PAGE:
Z. Fountas, N. Sajid, P. A.M. Mediano and K. Friston "Deep active inference agents using Monte-Carlo methods", to appear in NeurIPS 2020,
If you use this model or the dynamic dSprites environment in your work, please cite our pre-print or, after 12 Dec 2020, the final paper.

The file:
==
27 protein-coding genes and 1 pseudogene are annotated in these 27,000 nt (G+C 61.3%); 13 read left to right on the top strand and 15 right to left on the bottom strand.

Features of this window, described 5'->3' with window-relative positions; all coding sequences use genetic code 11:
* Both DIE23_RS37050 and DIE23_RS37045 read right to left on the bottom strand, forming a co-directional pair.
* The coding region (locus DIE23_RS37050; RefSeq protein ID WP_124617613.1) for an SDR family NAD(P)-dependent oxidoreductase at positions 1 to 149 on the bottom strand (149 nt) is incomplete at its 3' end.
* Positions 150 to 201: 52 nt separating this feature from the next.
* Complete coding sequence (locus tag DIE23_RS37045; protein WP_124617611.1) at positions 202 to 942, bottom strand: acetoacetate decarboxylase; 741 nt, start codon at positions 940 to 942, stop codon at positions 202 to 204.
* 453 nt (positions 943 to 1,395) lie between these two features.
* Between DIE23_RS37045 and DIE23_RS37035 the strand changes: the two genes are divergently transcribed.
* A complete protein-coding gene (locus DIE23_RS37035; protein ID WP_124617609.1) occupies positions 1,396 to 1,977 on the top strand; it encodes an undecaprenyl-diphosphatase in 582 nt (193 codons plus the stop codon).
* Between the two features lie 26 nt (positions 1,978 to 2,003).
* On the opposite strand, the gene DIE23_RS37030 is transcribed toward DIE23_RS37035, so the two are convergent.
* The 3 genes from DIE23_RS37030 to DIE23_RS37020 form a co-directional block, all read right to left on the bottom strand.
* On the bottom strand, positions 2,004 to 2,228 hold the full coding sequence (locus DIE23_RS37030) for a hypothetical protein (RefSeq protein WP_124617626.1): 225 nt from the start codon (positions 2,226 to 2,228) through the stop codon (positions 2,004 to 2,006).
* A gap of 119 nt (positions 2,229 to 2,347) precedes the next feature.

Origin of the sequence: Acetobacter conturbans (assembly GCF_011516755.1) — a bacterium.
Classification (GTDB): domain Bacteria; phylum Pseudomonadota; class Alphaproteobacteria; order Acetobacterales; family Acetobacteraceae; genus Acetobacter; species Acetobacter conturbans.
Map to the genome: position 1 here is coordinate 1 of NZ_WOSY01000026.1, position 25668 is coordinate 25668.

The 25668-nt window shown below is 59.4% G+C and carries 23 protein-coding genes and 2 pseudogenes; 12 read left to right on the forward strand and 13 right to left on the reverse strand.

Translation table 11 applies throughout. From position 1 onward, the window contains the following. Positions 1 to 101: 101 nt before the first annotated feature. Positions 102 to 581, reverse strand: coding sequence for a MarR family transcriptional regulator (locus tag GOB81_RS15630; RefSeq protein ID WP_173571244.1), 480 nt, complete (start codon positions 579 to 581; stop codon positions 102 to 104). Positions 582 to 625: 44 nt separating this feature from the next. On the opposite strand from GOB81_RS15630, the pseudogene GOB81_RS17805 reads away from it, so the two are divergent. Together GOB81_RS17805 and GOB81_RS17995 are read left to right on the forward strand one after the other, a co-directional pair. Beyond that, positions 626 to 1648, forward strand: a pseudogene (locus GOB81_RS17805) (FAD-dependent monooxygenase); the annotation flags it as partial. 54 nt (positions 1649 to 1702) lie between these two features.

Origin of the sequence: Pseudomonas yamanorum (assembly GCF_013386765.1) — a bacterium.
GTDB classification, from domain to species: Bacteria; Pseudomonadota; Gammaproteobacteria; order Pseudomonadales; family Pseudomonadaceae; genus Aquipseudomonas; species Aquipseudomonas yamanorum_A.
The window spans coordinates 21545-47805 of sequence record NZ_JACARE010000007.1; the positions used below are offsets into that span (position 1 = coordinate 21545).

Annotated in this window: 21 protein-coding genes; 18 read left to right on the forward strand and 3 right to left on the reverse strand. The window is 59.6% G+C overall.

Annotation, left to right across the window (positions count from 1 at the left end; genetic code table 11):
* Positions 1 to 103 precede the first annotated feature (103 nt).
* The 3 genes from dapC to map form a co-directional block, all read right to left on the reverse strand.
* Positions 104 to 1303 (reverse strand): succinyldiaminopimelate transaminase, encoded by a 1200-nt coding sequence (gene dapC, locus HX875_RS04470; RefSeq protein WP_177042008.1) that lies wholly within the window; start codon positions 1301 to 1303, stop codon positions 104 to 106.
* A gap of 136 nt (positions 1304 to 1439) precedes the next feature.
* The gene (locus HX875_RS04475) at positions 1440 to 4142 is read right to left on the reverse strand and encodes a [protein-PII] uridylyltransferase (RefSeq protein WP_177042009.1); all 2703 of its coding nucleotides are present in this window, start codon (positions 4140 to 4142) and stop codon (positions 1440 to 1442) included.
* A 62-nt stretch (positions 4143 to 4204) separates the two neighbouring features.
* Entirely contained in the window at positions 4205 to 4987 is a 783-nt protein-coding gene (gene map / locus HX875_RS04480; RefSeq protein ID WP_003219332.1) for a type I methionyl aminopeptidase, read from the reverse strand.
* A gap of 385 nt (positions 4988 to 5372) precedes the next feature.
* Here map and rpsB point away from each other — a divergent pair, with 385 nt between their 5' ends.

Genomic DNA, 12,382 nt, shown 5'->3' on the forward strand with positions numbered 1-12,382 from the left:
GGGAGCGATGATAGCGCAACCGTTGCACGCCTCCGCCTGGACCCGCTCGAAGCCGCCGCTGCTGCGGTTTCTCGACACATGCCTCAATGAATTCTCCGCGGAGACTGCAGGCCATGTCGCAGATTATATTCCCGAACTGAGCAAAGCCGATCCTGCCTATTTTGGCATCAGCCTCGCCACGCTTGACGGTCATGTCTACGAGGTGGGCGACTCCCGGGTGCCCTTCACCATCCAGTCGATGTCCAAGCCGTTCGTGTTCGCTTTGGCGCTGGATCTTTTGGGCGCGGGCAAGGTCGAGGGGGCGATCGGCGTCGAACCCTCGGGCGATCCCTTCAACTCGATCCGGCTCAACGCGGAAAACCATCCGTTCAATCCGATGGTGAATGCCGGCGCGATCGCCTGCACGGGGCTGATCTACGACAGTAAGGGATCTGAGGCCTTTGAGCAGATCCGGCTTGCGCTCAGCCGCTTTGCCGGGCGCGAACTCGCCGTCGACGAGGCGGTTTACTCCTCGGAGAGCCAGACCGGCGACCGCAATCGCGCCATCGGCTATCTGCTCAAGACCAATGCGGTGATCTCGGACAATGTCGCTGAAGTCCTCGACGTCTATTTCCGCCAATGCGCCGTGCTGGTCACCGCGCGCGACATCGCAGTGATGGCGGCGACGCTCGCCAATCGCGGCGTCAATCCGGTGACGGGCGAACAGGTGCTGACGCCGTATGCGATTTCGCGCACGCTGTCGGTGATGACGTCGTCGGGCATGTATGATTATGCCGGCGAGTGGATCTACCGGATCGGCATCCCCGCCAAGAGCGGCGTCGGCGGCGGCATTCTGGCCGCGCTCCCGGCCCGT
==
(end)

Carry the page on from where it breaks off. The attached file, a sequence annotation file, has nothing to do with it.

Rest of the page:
Active inference is a Bayesian framework for understanding biological intelligence. The underlying theory brings together perception and action under one single imperative: minimizing free energy. However, despite its theoretical utility in explaining intelligence, computational implementations have been restricted to low-dimensional and idealized situations. In this paper, we present a neural architecture for building deep active inference agents operating in complex, continuous state-spaces using multiple forms of Monte-Carlo (MC) sampling. For this, we introduce a number of techniques, novel to active inference. These include: i) selecting free-energy-optimal policies via MC tree search, ii) approximating this optimal policy distribution via a feed-forward `habitual' network, iii) predicting future parameter belief updates using MC dropouts and, finally, iv) optimizing state transition precision (a high-end form of attention). Our approach enables agents to learn environmental dynamics efficiently, while maintaining task performance, in relation to reward-based counterparts. We illustrate this in a new toy environment, based on the dSprites data-set, and demonstrate that active inference agents automatically create disentangled representations that are apt for modeling state transitions. In a more complex Animal-AI environment, our agents (using the same neural architecture) are able to simulate future state transitions and actions (i.e., plan), to evince reward-directed navigation - despite temporary suspension of visual input. These results show that deep active inference - equipped with MC methods - provides a flexible framework to develop biologically-inspired intelligent agents, with applications in both machine learning and cognitive science.